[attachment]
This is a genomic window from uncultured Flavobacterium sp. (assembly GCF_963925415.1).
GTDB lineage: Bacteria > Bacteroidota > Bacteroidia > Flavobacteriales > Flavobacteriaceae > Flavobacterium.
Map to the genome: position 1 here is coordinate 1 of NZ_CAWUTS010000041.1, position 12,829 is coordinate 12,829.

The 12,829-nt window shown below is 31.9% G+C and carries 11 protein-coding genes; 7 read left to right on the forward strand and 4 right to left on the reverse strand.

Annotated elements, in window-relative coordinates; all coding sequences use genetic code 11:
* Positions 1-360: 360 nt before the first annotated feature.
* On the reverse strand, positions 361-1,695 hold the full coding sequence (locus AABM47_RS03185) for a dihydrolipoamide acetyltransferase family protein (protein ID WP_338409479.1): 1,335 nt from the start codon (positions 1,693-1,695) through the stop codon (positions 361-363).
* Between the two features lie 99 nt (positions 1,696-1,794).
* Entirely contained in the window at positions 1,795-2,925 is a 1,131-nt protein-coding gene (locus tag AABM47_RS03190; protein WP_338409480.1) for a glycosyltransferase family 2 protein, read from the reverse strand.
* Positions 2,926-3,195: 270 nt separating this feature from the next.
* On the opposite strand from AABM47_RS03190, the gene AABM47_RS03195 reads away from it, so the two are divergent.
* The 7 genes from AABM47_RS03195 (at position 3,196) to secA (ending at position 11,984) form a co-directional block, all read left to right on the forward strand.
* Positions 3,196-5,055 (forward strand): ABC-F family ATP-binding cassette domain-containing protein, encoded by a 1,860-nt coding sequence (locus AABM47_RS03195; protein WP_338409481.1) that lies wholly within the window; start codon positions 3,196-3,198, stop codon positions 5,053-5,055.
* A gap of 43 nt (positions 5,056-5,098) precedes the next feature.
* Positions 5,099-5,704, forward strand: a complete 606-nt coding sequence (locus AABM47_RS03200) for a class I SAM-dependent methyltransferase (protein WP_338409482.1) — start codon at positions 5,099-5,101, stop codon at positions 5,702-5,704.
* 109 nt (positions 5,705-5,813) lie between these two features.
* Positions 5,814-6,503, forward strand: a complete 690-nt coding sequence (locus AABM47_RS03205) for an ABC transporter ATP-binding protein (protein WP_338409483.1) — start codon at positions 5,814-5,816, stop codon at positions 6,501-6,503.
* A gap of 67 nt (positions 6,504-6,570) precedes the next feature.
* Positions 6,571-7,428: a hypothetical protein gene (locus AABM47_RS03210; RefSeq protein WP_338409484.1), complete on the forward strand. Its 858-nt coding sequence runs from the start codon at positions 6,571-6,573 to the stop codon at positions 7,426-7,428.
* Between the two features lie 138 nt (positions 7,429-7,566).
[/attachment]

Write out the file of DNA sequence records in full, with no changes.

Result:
This is a genomic window from uncultured Flavobacterium sp. (assembly GCF_963925415.1).
GTDB lineage: Bacteria > Bacteroidota > Bacteroidia > Flavobacteriales > Flavobacteriaceae > Flavobacterium.
Map to the genome: position 1 here is coordinate 1 of NZ_CAWUTS010000041.1, position 12,829 is coordinate 12,829.

The 12,829-nt window shown below is 31.9% G+C and carries 11 protein-coding genes; 7 read left to right on the forward strand and 4 right to left on the reverse strand.

Annotated elements, in window-relative coordinates; all coding sequences use genetic code 11:
* Positions 1-360: 360 nt before the first annotated feature.
* On the reverse strand, positions 361-1,695 hold the full coding sequence (locus AABM47_RS03185) for a dihydrolipoamide acetyltransferase family protein (protein ID WP_338409479.1): 1,335 nt from the start codon (positions 1,693-1,695) through the stop codon (positions 361-363).
* Between the two features lie 99 nt (positions 1,696-1,794).
* Entirely contained in the window at positions 1,795-2,925 is a 1,131-nt protein-coding gene (locus tag AABM47_RS03190; protein WP_338409480.1) for a glycosyltransferase family 2 protein, read from the reverse strand.
* Positions 2,926-3,195: 270 nt separating this feature from the next.
* On the opposite strand from AABM47_RS03190, the gene AABM47_RS03195 reads away from it, so the two are divergent.
* The 7 genes from AABM47_RS03195 (at position 3,196) to secA (ending at position 11,984) form a co-directional block, all read left to right on the forward strand.
* Positions 3,196-5,055 (forward strand): ABC-F family ATP-binding cassette domain-containing protein, encoded by a 1,860-nt coding sequence (locus AABM47_RS03195; protein WP_338409481.1) that lies wholly within the window; start codon positions 3,196-3,198, stop codon positions 5,053-5,055.
* A gap of 43 nt (positions 5,056-5,098) precedes the next feature.
* Positions 5,099-5,704, forward strand: a complete 606-nt coding sequence (locus AABM47_RS03200) for a class I SAM-dependent methyltransferase (protein WP_338409482.1) — start codon at positions 5,099-5,101, stop codon at positions 5,702-5,704.
* 109 nt (positions 5,705-5,813) lie between these two features.
* Positions 5,814-6,503, forward strand: a complete 690-nt coding sequence (locus AABM47_RS03205) for an ABC transporter ATP-binding protein (protein WP_338409483.1) — start codon at positions 5,814-5,816, stop codon at positions 6,501-6,503.
* A gap of 67 nt (positions 6,504-6,570) precedes the next feature.
* Positions 6,571-7,428: a hypothetical protein gene (locus AABM47_RS03210; RefSeq protein WP_338409484.1), complete on the forward strand. Its 858-nt coding sequence runs from the start codon at positions 6,571-6,573 to the stop codon at positions 7,426-7,428.
* Between the two features lie 138 nt (positions 7,429-7,566).